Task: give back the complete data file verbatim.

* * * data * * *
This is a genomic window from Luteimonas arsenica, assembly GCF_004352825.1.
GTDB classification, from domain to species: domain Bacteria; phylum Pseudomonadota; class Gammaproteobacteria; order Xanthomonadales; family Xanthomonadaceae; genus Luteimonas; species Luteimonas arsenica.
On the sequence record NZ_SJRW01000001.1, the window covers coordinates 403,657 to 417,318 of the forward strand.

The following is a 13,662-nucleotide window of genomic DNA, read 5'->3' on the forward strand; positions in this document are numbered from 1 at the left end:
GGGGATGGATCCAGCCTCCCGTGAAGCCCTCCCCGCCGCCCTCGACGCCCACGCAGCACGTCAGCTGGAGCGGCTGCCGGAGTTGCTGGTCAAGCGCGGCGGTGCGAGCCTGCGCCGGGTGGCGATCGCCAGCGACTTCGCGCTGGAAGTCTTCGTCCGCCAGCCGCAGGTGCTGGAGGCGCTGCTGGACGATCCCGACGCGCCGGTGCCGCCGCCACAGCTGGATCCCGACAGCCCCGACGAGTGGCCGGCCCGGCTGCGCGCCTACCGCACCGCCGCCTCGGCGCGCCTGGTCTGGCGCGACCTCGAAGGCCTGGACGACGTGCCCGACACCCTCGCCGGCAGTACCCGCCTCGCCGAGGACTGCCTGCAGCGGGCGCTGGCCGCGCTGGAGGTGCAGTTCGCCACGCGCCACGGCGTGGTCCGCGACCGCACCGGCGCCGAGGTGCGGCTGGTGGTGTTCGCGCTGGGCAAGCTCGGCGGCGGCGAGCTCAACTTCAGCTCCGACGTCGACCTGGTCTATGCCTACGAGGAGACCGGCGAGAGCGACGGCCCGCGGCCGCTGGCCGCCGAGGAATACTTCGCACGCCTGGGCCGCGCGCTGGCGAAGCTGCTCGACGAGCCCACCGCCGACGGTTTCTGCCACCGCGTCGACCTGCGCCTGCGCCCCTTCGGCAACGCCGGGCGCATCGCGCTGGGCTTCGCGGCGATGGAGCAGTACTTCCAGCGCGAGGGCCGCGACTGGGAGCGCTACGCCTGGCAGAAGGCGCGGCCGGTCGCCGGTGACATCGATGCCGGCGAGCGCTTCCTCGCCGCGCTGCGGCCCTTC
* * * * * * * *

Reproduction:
This is a genomic window from Luteimonas arsenica, assembly GCF_004352825.1.
GTDB classification, from domain to species: domain Bacteria; phylum Pseudomonadota; class Gammaproteobacteria; order Xanthomonadales; family Xanthomonadaceae; genus Luteimonas; species Luteimonas arsenica.
On the sequence record NZ_SJRW01000001.1, the window covers coordinates 403,657 to 417,318 of the forward strand.

The following is a 13,662-nucleotide window of genomic DNA, read 5'->3' on the forward strand; positions in this document are numbered from 1 at the left end:
GGGGATGGATCCAGCCTCCCGTGAAGCCCTCCCCGCCGCCCTCGACGCCCACGCAGCACGTCAGCTGGAGCGGCTGCCGGAGTTGCTGGTCAAGCGCGGCGGTGCGAGCCTGCGCCGGGTGGCGATCGCCAGCGACTTCGCGCTGGAAGTCTTCGTCCGCCAGCCGCAGGTGCTGGAGGCGCTGCTGGACGATCCCGACGCGCCGGTGCCGCCGCCACAGCTGGATCCCGACAGCCCCGACGAGTGGCCGGCCCGGCTGCGCGCCTACCGCACCGCCGCCTCGGCGCGCCTGGTCTGGCGCGACCTCGAAGGCCTGGACGACGTGCCCGACACCCTCGCCGGCAGTACCCGCCTCGCCGAGGACTGCCTGCAGCGGGCGCTGGCCGCGCTGGAGGTGCAGTTCGCCACGCGCCACGGCGTGGTCCGCGACCGCACCGGCGCCGAGGTGCGGCTGGTGGTGTTCGCGCTGGGCAAGCTCGGCGGCGGCGAGCTCAACTTCAGCTCCGACGTCGACCTGGTCTATGCCTACGAGGAGACCGGCGAGAGCGACGGCCCGCGGCCGCTGGCCGCCGAGGAATACTTCGCACGCCTGGGCCGCGCGCTGGCGAAGCTGCTCGACGAGCCCACCGCCGACGGTTTCTGCCACCGCGTCGACCTGCGCCTGCGCCCCTTCGGCAACGCCGGGCGCATCGCGCTGGGCTTCGCGGCGATGGAGCAGTACTTCCAGCGCGAGGGCCGCGACTGGGAGCGCTACGCCTGGCAGAAGGCGCGGCCGGTCGCCGGTGACATCGATGCCGGCGAGCGCTTCCTCGCCGCGCTGCGGCCCTTC